I believe that all climbers are responsible for taking care of the climbing sites. Furthermore, they should all be capable of assessing the quality of the bolts. Taking personal responsibility is part of climbing because our pursuit is more than just a sport.
Do you feel that developers receive enough recognition from the climbing community?
A desire for recognition is not necessarily the right attitude for anyone looking to bolt routes. To do this job, you really have to enjoy it. If you are passionate about it, you’ll achieve good results because you’ll want your work to be perfect for your own sense of satisfaction.
Sometimes routes are developed too quickly, simply by bolting lines into walls from left to right in an almost industrial manner with the goal of creating a sports facility and attracting attention to yourself.
The same happens on multi-pitch routes and in mountaineering. Everyone wants to make the first ascent. For me, however, it’s not about building a name for myself. When I open a route, I’m much more excited about having the privilege of exploring the rocks and potentially climbing the most magnificent pitch I’ve ever uncovered. That’s the most important thing.
You’re very well-traveled. Which climbing area has impressed you the most?
The Taipan Wall in Australia. The Biographie wall in Céüse is also exceptionally beautiful. I’ve never been to Smith Rock, but I imagine that it is also very impressive, very vertical and smooth. Taipan Wall in the Australian Grampians is a breathtaking orange cliff. Since the crag is also very smooth, it isn’t covered in climbing routes. There’s a lot of space, a bit like on Biographie.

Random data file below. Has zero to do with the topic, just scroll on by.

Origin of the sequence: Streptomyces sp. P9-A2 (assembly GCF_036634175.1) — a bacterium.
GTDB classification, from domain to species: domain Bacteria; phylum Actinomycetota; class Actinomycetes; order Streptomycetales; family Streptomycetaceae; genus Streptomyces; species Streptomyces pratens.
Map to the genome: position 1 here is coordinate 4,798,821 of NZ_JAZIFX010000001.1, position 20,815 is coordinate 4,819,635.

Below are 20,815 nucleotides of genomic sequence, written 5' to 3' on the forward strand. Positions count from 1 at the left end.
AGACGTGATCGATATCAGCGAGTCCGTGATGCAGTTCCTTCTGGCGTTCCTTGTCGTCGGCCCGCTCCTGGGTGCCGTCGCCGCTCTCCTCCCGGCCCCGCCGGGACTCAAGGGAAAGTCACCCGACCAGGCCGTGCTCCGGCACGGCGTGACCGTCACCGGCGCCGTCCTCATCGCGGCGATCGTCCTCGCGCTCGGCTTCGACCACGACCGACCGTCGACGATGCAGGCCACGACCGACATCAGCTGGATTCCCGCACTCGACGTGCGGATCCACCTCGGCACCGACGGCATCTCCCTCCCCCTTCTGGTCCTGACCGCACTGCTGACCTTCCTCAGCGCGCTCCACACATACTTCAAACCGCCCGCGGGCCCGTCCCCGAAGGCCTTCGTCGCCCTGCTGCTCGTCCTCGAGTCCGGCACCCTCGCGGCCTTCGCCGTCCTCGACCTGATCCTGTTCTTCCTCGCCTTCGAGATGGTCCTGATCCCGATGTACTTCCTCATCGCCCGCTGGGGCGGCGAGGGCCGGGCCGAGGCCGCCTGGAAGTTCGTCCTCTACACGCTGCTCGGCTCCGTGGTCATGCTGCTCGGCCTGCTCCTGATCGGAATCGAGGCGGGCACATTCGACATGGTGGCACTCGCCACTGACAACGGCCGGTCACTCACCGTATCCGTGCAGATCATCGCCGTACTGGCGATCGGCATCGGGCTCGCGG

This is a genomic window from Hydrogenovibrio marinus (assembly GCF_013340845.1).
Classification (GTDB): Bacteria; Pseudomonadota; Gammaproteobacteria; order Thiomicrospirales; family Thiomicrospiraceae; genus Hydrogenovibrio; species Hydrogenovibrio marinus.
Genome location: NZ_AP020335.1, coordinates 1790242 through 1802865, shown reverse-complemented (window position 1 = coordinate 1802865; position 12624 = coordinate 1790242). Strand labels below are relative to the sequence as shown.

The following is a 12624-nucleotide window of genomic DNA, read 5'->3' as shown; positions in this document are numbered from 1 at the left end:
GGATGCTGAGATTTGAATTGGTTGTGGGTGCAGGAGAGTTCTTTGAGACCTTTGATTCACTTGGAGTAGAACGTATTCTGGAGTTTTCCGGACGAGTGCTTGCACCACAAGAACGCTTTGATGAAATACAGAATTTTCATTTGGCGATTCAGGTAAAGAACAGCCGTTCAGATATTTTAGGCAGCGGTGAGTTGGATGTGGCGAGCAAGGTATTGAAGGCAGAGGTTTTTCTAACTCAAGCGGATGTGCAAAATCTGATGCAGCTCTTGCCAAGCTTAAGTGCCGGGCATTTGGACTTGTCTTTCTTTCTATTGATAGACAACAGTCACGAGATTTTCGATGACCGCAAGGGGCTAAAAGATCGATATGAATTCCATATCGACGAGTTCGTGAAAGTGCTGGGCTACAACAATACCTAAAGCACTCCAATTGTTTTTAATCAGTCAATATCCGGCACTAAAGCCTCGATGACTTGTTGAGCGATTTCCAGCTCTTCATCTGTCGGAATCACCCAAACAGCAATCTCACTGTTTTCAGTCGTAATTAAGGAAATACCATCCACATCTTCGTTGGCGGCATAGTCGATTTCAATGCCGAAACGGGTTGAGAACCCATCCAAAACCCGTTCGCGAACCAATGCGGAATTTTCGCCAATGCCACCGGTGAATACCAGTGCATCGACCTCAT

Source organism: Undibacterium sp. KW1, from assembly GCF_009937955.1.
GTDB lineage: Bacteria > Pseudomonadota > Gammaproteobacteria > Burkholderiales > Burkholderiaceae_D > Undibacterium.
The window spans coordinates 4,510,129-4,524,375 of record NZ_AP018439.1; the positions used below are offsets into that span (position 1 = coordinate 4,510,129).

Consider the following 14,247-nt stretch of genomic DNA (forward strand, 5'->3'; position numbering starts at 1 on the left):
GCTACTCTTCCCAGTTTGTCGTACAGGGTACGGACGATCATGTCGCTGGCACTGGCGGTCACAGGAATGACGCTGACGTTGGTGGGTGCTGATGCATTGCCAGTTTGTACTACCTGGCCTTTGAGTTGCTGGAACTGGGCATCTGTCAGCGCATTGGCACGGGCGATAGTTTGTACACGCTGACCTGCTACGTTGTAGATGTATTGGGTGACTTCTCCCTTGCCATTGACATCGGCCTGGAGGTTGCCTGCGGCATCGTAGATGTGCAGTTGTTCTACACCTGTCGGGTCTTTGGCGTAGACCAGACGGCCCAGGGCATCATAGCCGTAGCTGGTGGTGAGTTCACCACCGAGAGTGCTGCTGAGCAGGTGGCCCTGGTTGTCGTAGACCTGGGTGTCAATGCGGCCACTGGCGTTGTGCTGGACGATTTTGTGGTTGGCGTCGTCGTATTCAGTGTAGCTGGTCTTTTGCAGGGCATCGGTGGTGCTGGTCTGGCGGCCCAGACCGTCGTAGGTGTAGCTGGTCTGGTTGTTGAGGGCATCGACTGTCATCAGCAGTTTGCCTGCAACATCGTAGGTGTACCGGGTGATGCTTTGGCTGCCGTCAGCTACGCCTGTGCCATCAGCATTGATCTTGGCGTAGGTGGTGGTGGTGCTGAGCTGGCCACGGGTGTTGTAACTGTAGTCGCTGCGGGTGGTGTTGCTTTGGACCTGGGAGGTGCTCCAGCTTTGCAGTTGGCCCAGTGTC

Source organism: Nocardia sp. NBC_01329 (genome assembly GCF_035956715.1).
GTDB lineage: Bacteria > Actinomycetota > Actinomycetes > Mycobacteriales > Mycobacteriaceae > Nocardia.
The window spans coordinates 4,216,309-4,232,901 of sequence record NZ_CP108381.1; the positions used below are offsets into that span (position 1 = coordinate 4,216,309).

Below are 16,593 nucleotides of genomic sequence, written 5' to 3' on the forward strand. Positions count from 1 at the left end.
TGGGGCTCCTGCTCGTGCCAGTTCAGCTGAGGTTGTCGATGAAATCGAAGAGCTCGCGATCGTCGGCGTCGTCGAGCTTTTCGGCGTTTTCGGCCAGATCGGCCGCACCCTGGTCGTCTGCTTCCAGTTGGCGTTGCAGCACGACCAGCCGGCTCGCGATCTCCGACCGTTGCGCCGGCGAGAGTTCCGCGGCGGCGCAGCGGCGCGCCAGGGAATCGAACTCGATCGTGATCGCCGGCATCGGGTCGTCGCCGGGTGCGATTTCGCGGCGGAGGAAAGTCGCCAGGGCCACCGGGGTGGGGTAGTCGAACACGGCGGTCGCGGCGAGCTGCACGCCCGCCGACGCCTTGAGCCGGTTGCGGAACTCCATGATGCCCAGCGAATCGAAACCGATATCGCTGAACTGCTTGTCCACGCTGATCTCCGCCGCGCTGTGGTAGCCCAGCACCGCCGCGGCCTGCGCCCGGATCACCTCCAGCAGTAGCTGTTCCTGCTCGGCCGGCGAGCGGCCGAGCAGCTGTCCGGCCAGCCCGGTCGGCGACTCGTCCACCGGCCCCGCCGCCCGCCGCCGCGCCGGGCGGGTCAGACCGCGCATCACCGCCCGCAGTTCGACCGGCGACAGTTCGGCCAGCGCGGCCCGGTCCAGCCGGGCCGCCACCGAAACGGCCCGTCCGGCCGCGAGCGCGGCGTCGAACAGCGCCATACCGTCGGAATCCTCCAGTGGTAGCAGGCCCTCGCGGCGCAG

What do you believe the future holds for climbing and climbing gardens?
I am very optimistic about the future. More and more climbers are interested in trad climbing, meaning that new routes are constantly being developed. I’m pleased that adventurousness and creativity are back on the menu. Traveling is becoming easier, meaning that we will keep discovering new areas.
On the other hand, I believe that the restoration of routes opens up a whole world of potential. This, too, allows you to unleash your creative side, as sometimes old routes can be improved by repositioning the bolts and slightly altering the line if necessary.
Do you have a special relationship with the routes you have opened? Do they stay etched in your mind?
Yes, I do remember certain things. Interestingly, it’s always the minutest of details that I recall. Developing a route is one thing, but then I also climb it. I may remember a small piece of rock, a shape that I touch for the first and then a second time or perhaps a tiny flower at the belay station. It’s strange, but when I think back to this route at a later date, it’s these little details that come to mind. The entire process is very sensory. My wife, Stéphanie, and I say that in climbing “you focus on the infinitely small as part of the infinitely big” – the infinitely big being the world.
Is it important to you to give routes a name?
That’s not of great concern to me. However, a route that’s destined to become a world-famous classic shouldn’t be given a joke name. I wouldn’t, for example, give a beautiful line with ten pitches in a remote canyon in Morocco a name such as “Big Boob”. If you choose a name like this, I think you miss a vital part of the experience and the relationship you develop with the place and the locals. I like it, for instance, when the name refers to the place in which the route is located.